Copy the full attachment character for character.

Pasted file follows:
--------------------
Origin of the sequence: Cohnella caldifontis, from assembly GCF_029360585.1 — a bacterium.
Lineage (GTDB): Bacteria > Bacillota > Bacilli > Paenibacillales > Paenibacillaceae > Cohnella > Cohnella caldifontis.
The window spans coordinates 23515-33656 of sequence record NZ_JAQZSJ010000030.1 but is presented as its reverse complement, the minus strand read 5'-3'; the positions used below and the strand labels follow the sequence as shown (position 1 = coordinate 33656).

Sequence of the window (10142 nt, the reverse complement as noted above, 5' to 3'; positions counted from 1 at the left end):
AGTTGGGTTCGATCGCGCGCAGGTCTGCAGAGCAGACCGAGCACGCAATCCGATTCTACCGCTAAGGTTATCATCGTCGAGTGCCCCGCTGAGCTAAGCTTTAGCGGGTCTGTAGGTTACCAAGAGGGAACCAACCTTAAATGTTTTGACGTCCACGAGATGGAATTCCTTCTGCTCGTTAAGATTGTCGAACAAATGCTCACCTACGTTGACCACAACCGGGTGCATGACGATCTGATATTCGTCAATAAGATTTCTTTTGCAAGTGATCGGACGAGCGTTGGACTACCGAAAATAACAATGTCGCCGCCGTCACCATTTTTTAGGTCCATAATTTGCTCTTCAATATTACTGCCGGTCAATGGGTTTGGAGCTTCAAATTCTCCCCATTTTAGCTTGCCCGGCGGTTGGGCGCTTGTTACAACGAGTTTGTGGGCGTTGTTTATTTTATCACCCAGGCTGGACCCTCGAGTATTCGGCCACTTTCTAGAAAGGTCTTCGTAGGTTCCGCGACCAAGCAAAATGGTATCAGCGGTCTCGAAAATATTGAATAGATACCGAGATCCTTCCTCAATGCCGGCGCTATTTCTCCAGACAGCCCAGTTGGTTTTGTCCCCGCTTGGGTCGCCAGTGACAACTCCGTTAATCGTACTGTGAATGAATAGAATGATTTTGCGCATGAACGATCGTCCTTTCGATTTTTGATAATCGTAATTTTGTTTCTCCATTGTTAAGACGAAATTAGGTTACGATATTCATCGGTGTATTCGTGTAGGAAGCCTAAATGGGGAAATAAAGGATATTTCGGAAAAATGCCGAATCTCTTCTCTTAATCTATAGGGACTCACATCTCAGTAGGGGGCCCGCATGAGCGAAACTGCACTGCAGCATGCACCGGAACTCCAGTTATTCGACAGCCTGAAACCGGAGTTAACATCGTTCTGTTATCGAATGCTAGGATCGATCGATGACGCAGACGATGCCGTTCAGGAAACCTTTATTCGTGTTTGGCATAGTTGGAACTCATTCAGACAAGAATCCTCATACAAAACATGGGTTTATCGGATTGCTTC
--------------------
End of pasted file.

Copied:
Origin of the sequence: Cohnella caldifontis, from assembly GCF_029360585.1 — a bacterium.
Lineage (GTDB): Bacteria > Bacillota > Bacilli > Paenibacillales > Paenibacillaceae > Cohnella > Cohnella caldifontis.
The window spans coordinates 23515-33656 of sequence record NZ_JAQZSJ010000030.1 but is presented as its reverse complement, the minus strand read 5'-3'; the positions used below and the strand labels follow the sequence as shown (position 1 = coordinate 33656).

Sequence of the window (10142 nt, the reverse complement as noted above, 5' to 3'; positions counted from 1 at the left end):
AGTTGGGTTCGATCGCGCGCAGGTCTGCAGAGCAGACCGAGCACGCAATCCGATTCTACCGCTAAGGTTATCATCGTCGAGTGCCCCGCTGAGCTAAGCTTTAGCGGGTCTGTAGGTTACCAAGAGGGAACCAACCTTAAATGTTTTGACGTCCACGAGATGGAATTCCTTCTGCTCGTTAAGATTGTCGAACAAATGCTCACCTACGTTGACCACAACCGGGTGCATGACGATCTGATATTCGTCAATAAGATTTCTTTTGCAAGTGATCGGACGAGCGTTGGACTACCGAAAATAACAATGTCGCCGCCGTCACCATTTTTTAGGTCCATAATTTGCTCTTCAATATTACTGCCGGTCAATGGGTTTGGAGCTTCAAATTCTCCCCATTTTAGCTTGCCCGGCGGTTGGGCGCTTGTTACAACGAGTTTGTGGGCGTTGTTTATTTTATCACCCAGGCTGGACCCTCGAGTATTCGGCCACTTTCTAGAAAGGTCTTCGTAGGTTCCGCGACCAAGCAAAATGGTATCAGCGGTCTCGAAAATATTGAATAGATACCGAGATCCTTCCTCAATGCCGGCGCTATTTCTCCAGACAGCCCAGTTGGTTTTGTCCCCGCTTGGGTCGCCAGTGACAACTCCGTTAATCGTACTGTGAATGAATAGAATGATTTTGCGCATGAACGATCGTCCTTTCGATTTTTGATAATCGTAATTTTGTTTCTCCATTGTTAAGACGAAATTAGGTTACGATATTCATCGGTGTATTCGTGTAGGAAGCCTAAATGGGGAAATAAAGGATATTTCGGAAAAATGCCGAATCTCTTCTCTTAATCTATAGGGACTCACATCTCAGTAGGGGGCCCGCATGAGCGAAACTGCACTGCAGCATGCACCGGAACTCCAGTTATTCGACAGCCTGAAACCGGAGTTAACATCGTTCTGTTATCGAATGCTAGGATCGATCGATGACGCAGACGATGCCGTTCAGGAAACCTTTATTCGTGTTTGGCATAGTTGGAACTCATTCAGACAAGAATCCTCATACAAAACATGGGTTTATCGGATTGCTTC